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Friday, 27 June 2014

28 June 1914 - The Assassination of Archduke Franz Ferdinand

Saturday 28 June is a very significant date for the commemoration of the First World War. It will be 100 years to the day since the assassination in Sarajevo of Archduke Franz Ferdinand of Austria and his Czech wife Sophie Chotek, Duchess of Hohenberg.

During that morning a young Serbian militant Nedeljko Cabrinovic, had thrown a small rudimentary explosive device at the royal motorcade. The bomb bounced off the intended target of the limousine carrying the Archduke, and exploded underneath the following car, inflicting only minor injuries to the occupants. Four other members of the gang lost their nerve, and melted into the crowd. They were all members of “Unity of Death”, a secret society that had connections at a high level within the government. Many knew the movement by the more colourful name of “The Black Hand”. The security team responsible for the protection of the Archduke were stranded at the railway station, but protocol demanded the tour should continue. At the next scheduled stop a very shaken Archduke commented “I come here as your guest and you people greet me with bombs”.

They were advised to cut short their schedule, but the couple insisted on a short detour to the hospital to visit those that had been injured during the earlier incident, but nobody told the driver of their limousine. When the car turned into Franz Joseph Street, one of the entourage, Oskar Potiorek instructed the driver to get back on to the intended route. The limousine, a Graf & Stift Double Phaeton, had no reverse gear, so the chauffeur got out and started to push the car backwards. By pure chance, standing only 5 feet away was another member of the Black Hand, Serbian revolutionary Gravilo Pricip. He seized the opportunity and tried to detonate a small bomb, without success. So he pulled out his FN Model 1910 semi-automatic pistol, stepped on to the running board of the Graf, and quickly fired two shots. The Archduke was hit in the neck, and his wife was hit in the stomach - she died almost instantly. The Archduke was heard to shout “Sophie, Sophie, don’t die – stay alive for our children”. Within a short while, he was also dead.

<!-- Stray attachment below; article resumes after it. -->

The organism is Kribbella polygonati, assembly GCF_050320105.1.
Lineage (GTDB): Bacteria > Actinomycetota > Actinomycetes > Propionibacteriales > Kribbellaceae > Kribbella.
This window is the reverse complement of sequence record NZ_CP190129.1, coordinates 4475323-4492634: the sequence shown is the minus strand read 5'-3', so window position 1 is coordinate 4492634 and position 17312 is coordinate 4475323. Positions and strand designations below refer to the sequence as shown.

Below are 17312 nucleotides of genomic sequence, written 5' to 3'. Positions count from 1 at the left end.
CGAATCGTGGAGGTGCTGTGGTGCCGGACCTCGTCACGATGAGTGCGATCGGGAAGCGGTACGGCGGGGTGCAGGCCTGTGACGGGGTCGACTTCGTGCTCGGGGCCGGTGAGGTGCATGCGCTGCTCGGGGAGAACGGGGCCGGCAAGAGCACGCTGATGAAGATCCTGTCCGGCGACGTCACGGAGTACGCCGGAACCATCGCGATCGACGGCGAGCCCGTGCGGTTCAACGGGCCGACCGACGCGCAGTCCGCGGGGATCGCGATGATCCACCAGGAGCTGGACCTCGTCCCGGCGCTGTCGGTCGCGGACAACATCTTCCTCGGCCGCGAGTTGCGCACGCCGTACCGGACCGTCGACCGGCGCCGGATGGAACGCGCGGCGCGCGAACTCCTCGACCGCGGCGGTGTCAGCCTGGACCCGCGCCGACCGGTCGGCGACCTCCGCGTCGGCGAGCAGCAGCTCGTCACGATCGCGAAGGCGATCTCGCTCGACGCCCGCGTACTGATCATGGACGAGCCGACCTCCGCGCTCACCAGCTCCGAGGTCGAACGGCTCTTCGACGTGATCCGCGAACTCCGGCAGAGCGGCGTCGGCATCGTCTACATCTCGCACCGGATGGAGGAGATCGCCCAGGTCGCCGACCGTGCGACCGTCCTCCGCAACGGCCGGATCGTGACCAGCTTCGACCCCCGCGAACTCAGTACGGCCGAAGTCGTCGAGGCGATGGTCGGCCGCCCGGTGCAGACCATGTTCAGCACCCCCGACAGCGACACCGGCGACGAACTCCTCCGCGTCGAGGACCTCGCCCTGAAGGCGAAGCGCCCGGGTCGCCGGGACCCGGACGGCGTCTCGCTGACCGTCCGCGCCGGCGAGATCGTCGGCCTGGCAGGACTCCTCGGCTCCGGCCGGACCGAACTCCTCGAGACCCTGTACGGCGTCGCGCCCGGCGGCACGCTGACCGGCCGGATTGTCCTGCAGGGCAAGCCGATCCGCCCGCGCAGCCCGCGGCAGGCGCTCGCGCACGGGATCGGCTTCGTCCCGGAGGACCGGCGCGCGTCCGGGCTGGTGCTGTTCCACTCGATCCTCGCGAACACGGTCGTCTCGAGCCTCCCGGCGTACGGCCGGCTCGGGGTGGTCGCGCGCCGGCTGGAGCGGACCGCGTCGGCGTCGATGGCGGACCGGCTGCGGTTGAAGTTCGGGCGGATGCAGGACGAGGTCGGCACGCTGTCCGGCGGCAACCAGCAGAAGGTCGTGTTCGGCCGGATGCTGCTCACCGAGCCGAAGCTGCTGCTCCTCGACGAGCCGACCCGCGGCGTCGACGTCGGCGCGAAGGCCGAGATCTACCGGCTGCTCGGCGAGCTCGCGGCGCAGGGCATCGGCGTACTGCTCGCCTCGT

The following six weeks, known as the “July Crisis”, were probably the most complex sequence of political events ever experienced in European history, culminating in the outbreak of the First World War on 4 August 1914.

The Royal Commission is supporting various initiatives to commemorate the centenary of the First World War. Archive records relating to sites connected to the conflict can be searched on-line via our database Coflein, or through the National Monuments Record of Wales enquiry service.

By Medwyn Parry

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